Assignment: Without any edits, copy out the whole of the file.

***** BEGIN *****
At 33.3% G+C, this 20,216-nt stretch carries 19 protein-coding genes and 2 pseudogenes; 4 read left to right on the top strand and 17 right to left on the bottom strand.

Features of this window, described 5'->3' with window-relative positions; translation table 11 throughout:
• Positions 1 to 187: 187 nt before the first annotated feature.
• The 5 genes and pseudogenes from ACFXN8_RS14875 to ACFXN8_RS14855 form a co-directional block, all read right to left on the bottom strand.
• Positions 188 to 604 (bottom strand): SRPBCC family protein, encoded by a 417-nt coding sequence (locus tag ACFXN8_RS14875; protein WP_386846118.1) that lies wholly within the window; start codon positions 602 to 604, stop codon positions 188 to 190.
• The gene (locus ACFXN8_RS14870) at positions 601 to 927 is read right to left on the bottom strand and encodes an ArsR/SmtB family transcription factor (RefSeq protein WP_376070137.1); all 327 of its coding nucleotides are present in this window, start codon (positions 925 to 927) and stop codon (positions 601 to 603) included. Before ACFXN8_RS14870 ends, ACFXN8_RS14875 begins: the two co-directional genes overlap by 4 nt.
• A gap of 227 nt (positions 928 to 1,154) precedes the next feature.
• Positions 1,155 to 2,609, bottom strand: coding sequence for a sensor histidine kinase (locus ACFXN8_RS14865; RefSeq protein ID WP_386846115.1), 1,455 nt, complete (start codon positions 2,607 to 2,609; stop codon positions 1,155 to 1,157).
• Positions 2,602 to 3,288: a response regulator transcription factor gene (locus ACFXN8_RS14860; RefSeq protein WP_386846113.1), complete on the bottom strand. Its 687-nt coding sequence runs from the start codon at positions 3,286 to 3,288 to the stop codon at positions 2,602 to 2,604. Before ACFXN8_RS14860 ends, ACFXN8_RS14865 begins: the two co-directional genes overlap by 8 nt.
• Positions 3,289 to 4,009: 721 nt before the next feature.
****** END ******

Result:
At 33.3% G+C, this 20,216-nt stretch carries 19 protein-coding genes and 2 pseudogenes; 4 read left to right on the top strand and 17 right to left on the bottom strand.

Features of this window, described 5'->3' with window-relative positions; translation table 11 throughout:
• Positions 1 to 187: 187 nt before the first annotated feature.
• The 5 genes and pseudogenes from ACFXN8_RS14875 to ACFXN8_RS14855 form a co-directional block, all read right to left on the bottom strand.
• Positions 188 to 604 (bottom strand): SRPBCC family protein, encoded by a 417-nt coding sequence (locus tag ACFXN8_RS14875; protein WP_386846118.1) that lies wholly within the window; start codon positions 602 to 604, stop codon positions 188 to 190.
• The gene (locus ACFXN8_RS14870) at positions 601 to 927 is read right to left on the bottom strand and encodes an ArsR/SmtB family transcription factor (RefSeq protein WP_376070137.1); all 327 of its coding nucleotides are present in this window, start codon (positions 925 to 927) and stop codon (positions 601 to 603) included. Before ACFXN8_RS14870 ends, ACFXN8_RS14875 begins: the two co-directional genes overlap by 4 nt.
• A gap of 227 nt (positions 928 to 1,154) precedes the next feature.
• Positions 1,155 to 2,609, bottom strand: coding sequence for a sensor histidine kinase (locus ACFXN8_RS14865; RefSeq protein ID WP_386846115.1), 1,455 nt, complete (start codon positions 2,607 to 2,609; stop codon positions 1,155 to 1,157).
• Positions 2,602 to 3,288: a response regulator transcription factor gene (locus ACFXN8_RS14860; RefSeq protein WP_386846113.1), complete on the bottom strand. Its 687-nt coding sequence runs from the start codon at positions 3,286 to 3,288 to the stop codon at positions 2,602 to 2,604. Before ACFXN8_RS14860 ends, ACFXN8_RS14865 begins: the two co-directional genes overlap by 8 nt.
• Positions 3,289 to 4,009: 721 nt before the next feature.